with virtually
the same seat counts--
quite incredible-- there
were some surprises.
Two Ontario
cabinet ministers
lost their jobs
Monday night.
Deb Schulte in King-Vaughan lost
to her Conservative opponent
by 1,300 votes,
and Maryam Monsef
in Peterborough-Kawartha
lost her seat by
almost 3,000 votes,
which is a big shock,
because that is considered
one of the most reliable
so-called bellwether ridings
in the province.
JOHN MICHAEL:
Right. We call it a bellwether,
meaning that whoever
wins that riding
has tended to form
government in the election.
You know, it goes Conservative
when Conservatives win.
It goes Liberal
when Liberals win.
But for the first time in,
I think, decades,
this didn't happen.
Monsef was defeated,
as you've said.
You know, a bunch
of things going on here.
It is a riding
that the Progressive
Conservatives hold provincially,
but she was also targeted by
Conservative attacks,
because just as the election
was getting started--
You may recall, of
course, that, you know,
in maybe a historic
example of poor timing,
the election started
basically at the same time
as the Taliban
retook Afghanistan.
In the context
of that,
doing her job as
a minister,
Monsef, in a
press conference,
addressed the
Taliban as brothers.
That was a clip that, you
know, got played over and over
on social media
and on television
and, you know,
seems to--
Well, I mean, you
never know
exactly what
has, you know,
affected the outcome in
any given riding,
but it seems likely that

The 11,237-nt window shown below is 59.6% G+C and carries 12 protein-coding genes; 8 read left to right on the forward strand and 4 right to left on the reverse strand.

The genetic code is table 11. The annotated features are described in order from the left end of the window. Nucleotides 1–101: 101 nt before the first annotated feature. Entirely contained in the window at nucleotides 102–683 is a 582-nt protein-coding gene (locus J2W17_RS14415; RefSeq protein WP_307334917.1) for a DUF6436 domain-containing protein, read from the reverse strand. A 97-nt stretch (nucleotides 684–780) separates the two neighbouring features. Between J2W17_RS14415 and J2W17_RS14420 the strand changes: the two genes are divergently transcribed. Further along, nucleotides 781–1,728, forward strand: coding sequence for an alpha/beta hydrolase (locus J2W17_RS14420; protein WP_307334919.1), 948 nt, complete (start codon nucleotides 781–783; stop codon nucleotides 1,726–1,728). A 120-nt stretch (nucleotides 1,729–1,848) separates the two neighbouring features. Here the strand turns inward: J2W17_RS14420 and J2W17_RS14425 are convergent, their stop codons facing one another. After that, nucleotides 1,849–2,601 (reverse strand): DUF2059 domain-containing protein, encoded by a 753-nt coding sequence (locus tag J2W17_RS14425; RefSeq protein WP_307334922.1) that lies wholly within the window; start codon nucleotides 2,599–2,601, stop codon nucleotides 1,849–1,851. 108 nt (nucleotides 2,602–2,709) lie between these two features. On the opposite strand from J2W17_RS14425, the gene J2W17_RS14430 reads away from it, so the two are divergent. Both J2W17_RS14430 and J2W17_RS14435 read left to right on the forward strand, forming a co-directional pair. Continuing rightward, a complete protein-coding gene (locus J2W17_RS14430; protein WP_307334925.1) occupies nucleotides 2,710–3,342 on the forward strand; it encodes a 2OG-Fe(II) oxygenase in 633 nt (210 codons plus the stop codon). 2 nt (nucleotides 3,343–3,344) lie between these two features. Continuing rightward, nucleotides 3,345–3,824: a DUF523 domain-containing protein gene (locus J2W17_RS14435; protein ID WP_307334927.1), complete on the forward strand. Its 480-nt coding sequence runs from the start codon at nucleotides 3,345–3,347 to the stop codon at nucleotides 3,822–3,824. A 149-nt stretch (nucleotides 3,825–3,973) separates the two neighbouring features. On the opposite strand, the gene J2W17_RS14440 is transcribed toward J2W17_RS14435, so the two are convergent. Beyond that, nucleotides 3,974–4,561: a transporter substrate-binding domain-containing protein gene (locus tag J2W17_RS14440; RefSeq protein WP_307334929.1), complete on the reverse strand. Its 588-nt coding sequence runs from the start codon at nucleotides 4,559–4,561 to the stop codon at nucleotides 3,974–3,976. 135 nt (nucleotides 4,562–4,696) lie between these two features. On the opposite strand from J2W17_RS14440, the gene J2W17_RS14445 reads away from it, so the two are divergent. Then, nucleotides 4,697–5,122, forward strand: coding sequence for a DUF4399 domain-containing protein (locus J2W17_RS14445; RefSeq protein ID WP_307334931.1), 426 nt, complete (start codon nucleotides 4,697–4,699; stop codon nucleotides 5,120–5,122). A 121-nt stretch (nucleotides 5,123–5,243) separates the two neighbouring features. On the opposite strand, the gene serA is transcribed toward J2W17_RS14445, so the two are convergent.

that hurt her.
STEVE:
Hard to imagine it
didn't have an impact,
given how much play it got
during the campaign, eh?
I agree. Now, the
Liberals, of course,
did not get
their majority.
The Conservatives did not
get their big breakthrough.
The NDP, despite
all the buzz on TikTok,
again didn't do much
at all in Ontario.
But really, in the end, we
are in the same place we were
after the
2019 election.
All of this for
all of that.
(Both laughing)
JOHN MICHAEL:
Yeah.
So, there's two things I'm
thinking about this morning.
The first is that
since Paul Martin won
the Liberal
leadership in 2003--
and that is sort of what
I mentally shorthand
as, like, the beginning of
21st-century Canadian politics,
because I think
of Chretien really
as a 20th-century prime
minister--
we've had seven
elections.
And five of those elections have
returned minority governments,
three Liberal
minorities now,
two Conservative
minorities,
and one
majority each
for Stephen Harper and
Justin Trudeau.
You know, there's a real
trend or a real record here
of instability
in our politics,
in national politics
in the early 21st century,
and I don't think--
And you know, this is me saying
this with not a ton of sleep,
not enough caffeine yet
in the morning. (Laughing)
But I don't think that
last night's results
can simply be chalked
up to the pandemic.
I think
political parties
are having an increasingly
difficult time
making the argument for
themselves at a national level.
You know, the Conservatives
have their base.
The Liberals
have their base.
But this is two
elections in a row now
where they've
really struggled
to, you know, convert
the other guy,
if I can put it
that way.
The other thing that
I think we can say fairly
is that, you know,
Justin Trudeau has
actually been weakened
by the results
of this election,
and here's an insight that
I'm actually going to borrow
from Althia Raj
of the Toronto
Star,
who said this
on CBC last night.